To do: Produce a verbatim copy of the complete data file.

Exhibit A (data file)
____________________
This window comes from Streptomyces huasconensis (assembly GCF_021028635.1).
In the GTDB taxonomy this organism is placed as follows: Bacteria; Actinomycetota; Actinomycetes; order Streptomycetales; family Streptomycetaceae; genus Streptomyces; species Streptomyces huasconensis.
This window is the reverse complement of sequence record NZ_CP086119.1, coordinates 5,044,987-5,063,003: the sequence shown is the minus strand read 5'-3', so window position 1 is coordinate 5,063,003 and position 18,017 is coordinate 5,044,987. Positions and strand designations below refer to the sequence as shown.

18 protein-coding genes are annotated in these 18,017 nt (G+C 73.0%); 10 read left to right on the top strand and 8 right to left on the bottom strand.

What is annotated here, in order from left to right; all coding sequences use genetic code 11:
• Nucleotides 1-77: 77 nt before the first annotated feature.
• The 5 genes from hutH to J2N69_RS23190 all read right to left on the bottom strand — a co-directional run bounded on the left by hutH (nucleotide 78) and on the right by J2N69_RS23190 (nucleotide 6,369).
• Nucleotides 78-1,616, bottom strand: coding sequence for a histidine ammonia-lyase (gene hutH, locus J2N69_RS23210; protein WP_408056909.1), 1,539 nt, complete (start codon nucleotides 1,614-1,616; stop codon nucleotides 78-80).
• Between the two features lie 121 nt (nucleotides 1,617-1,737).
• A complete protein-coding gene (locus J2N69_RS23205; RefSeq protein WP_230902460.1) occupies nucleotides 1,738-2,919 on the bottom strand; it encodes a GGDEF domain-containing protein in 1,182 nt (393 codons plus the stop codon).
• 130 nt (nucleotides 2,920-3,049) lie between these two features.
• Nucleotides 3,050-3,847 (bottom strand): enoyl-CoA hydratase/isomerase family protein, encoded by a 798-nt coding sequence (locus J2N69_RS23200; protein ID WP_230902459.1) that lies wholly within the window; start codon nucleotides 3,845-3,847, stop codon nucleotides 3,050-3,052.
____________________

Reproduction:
This window comes from Streptomyces huasconensis (assembly GCF_021028635.1).
In the GTDB taxonomy this organism is placed as follows: Bacteria; Actinomycetota; Actinomycetes; order Streptomycetales; family Streptomycetaceae; genus Streptomyces; species Streptomyces huasconensis.
This window is the reverse complement of sequence record NZ_CP086119.1, coordinates 5,044,987-5,063,003: the sequence shown is the minus strand read 5'-3', so window position 1 is coordinate 5,063,003 and position 18,017 is coordinate 5,044,987. Positions and strand designations below refer to the sequence as shown.

18 protein-coding genes are annotated in these 18,017 nt (G+C 73.0%); 10 read left to right on the top strand and 8 right to left on the bottom strand.

What is annotated here, in order from left to right; all coding sequences use genetic code 11:
• Nucleotides 1-77: 77 nt before the first annotated feature.
• The 5 genes from hutH to J2N69_RS23190 all read right to left on the bottom strand — a co-directional run bounded on the left by hutH (nucleotide 78) and on the right by J2N69_RS23190 (nucleotide 6,369).
• Nucleotides 78-1,616, bottom strand: coding sequence for a histidine ammonia-lyase (gene hutH, locus J2N69_RS23210; protein WP_408056909.1), 1,539 nt, complete (start codon nucleotides 1,614-1,616; stop codon nucleotides 78-80).
• Between the two features lie 121 nt (nucleotides 1,617-1,737).
• A complete protein-coding gene (locus J2N69_RS23205; RefSeq protein WP_230902460.1) occupies nucleotides 1,738-2,919 on the bottom strand; it encodes a GGDEF domain-containing protein in 1,182 nt (393 codons plus the stop codon).
• 130 nt (nucleotides 2,920-3,049) lie between these two features.
• Nucleotides 3,050-3,847 (bottom strand): enoyl-CoA hydratase/isomerase family protein, encoded by a 798-nt coding sequence (locus J2N69_RS23200; protein ID WP_230902459.1) that lies wholly within the window; start codon nucleotides 3,845-3,847, stop codon nucleotides 3,050-3,052.